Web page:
(By courtesy of www.sundayobserver.lk, 01st May 2011)
I had the privilege of taking part in a discourse on classic songs recently held at the University of Wayamba. Although several speakers gave lectures on diverse aspects of Sinhala song from the Nurthi Gee (songs in drama) to the modern classical and semi-classical songs, what struck me most were the lectures by actor Nissanka Diddeniya and WA Abeysinghe.
With his enigmatic demonstrations, Nissanka Diddeniya traced back the evolution of the Nurthi Gee or drama songs in Sri Lanka. The era in which drama songs flourished was the time when John de Silva made dramas. One of the prominent features of John de Silva's drama was the vital role the song played in the plot. Songs were primarily used to intensify the zest. The canon of songs produced in the period are still popular.
For instance, the song Danno Buddunge (About the Buddha) sung by W D Ameradeva is one such song which epitomises the quintessential characteristics of drama song. Though it is of little literary value, the combination of lyrics with music produces the intended effect on the listeners. However, the importance of Nurthi Gee lies not in their literary or artistic value but in its place in Sinhalese song as the precursor to the modern Sinhala song.
W A Abeysinghe stressed on literary value of the songs. For instance, he pointed out those songs such as Danno Buddunge remains popular not purely on account of its literary value but on the overall effect it generates. He pointed out that the lasting value of a song lies in the rich literary value of the lyrics and not merely on account of its ability to please the audience.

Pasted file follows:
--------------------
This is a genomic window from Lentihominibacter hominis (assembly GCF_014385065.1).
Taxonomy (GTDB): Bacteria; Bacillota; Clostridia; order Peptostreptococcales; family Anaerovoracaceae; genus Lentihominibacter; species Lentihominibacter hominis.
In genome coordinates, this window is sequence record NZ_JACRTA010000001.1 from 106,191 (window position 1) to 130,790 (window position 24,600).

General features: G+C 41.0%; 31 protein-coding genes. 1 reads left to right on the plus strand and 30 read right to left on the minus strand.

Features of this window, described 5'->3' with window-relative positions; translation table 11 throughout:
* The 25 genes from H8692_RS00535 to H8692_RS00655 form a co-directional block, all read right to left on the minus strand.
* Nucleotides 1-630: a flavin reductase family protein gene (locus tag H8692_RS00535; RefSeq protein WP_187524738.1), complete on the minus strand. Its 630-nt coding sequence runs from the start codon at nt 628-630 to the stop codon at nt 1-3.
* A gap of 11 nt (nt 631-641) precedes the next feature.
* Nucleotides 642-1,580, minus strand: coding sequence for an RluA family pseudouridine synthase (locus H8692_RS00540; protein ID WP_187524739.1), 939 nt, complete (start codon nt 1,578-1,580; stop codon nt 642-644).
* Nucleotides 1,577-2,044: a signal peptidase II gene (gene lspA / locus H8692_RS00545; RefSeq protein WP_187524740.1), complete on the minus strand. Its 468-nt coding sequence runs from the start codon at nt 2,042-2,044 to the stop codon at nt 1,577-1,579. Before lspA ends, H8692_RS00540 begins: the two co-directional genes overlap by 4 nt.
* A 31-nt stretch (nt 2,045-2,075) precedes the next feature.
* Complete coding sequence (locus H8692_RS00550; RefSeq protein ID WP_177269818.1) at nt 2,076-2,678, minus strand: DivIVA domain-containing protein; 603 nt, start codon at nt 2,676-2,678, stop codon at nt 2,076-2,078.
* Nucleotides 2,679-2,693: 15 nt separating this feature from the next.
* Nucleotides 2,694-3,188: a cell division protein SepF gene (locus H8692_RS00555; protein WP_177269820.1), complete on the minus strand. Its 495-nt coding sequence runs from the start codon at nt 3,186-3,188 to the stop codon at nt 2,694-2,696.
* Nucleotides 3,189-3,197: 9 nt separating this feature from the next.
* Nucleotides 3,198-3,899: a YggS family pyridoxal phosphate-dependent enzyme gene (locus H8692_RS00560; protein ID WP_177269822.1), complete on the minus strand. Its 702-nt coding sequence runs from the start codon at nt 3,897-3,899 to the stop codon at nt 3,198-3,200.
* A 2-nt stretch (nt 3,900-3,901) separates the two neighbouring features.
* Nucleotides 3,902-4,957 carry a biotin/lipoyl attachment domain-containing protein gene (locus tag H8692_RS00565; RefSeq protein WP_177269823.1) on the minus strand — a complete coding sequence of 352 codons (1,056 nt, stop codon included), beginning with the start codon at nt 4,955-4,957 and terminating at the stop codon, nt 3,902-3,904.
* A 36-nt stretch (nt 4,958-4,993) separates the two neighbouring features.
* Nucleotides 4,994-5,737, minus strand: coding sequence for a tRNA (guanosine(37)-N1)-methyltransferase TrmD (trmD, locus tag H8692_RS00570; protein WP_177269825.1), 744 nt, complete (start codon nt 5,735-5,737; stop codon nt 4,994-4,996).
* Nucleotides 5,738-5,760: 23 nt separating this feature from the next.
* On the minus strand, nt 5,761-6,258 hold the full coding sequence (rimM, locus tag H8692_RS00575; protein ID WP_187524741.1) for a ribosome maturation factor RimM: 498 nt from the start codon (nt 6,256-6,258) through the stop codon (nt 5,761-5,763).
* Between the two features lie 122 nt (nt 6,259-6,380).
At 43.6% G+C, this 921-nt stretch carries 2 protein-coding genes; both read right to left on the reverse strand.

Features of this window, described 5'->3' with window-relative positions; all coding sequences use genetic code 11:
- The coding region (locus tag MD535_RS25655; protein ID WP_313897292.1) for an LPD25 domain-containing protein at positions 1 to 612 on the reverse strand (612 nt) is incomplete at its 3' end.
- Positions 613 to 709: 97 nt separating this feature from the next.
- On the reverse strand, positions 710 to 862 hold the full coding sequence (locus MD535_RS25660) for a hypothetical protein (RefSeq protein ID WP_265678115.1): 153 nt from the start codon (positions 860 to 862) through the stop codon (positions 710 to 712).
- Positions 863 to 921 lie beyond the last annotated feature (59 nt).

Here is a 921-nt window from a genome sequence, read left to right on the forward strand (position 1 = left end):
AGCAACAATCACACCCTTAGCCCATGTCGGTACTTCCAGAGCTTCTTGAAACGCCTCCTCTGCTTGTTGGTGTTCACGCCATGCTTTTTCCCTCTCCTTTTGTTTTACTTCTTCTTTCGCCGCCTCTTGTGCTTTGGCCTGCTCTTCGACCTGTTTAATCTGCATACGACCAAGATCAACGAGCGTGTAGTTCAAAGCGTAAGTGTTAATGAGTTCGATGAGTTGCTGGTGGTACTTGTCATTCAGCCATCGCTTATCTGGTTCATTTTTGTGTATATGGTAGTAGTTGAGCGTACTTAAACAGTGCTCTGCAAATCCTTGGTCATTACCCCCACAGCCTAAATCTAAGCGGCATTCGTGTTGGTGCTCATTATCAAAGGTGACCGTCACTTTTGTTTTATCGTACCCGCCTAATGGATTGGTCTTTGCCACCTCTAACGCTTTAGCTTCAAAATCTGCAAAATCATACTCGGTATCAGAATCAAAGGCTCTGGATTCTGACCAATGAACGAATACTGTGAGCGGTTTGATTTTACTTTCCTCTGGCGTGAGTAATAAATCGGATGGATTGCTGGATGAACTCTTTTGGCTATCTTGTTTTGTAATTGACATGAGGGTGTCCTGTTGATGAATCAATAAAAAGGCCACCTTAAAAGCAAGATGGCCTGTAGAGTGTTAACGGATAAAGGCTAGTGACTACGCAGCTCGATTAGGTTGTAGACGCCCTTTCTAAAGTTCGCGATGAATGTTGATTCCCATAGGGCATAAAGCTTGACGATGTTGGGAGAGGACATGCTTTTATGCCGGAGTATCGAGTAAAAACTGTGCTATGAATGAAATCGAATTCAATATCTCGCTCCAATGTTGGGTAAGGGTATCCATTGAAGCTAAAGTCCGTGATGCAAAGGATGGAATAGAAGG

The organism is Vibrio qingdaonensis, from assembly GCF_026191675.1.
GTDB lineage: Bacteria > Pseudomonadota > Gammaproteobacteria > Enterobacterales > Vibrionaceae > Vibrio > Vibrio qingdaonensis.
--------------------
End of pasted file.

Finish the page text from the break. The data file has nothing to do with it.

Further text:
The birth of modern art song marks a seminal trajectory in the evolution of song as a distinct art form. It primarily rejected two popular notions in the mid 16th century polyphony, more than one melody is played or sung simultaneously. Firstly, it was believed that a given piece of vocal music could be played at different times in any number of alternative ways (Solo, ensemble or instrumental) and secondly the idea that lyric is subordinate to music.
It was in the mid-16th century that a greater attention began to be paid on textual interpretation. Special rhythms were used to emphasise the emotionally significant texts in polyphonic compositions. Though the modern art song can be defined as "poem set to music", it strives to blend music and literature. It is based on four elements: poem, composer, singer and accompanist. So the art song is the end result of the combined effort of the four elements.
The composer of music uses his or her skills to embellish the lyric, sometimes realising potential interpretations in the text. In a well crafted art song, the composer creates a duet between the accompanist and the vocalist to paint a picture that the lyricist has envisioned.
The performance of art song breathes life to the text through the complementary and well coordinated partnership among the four elements. The 17th century art song shows, among other things, the sensitivity of the composer to the individual words, to the prosody and the overall character of the text.
In the 17th and 18th centuries, the singer, primarily, serve as the prime interpreter of the text. It was during the 19th century that art song reached its climax in expression and appreciation. Starting with Schubert, the leading Romantic songwriters learned to exploit the device of varying a strophic melody. The composer would use a basic musical framework for each stanza but change voice and accompaniment details to suit the progressing text. This concept eventually evolved into through-composed songs with music well integrated into the text.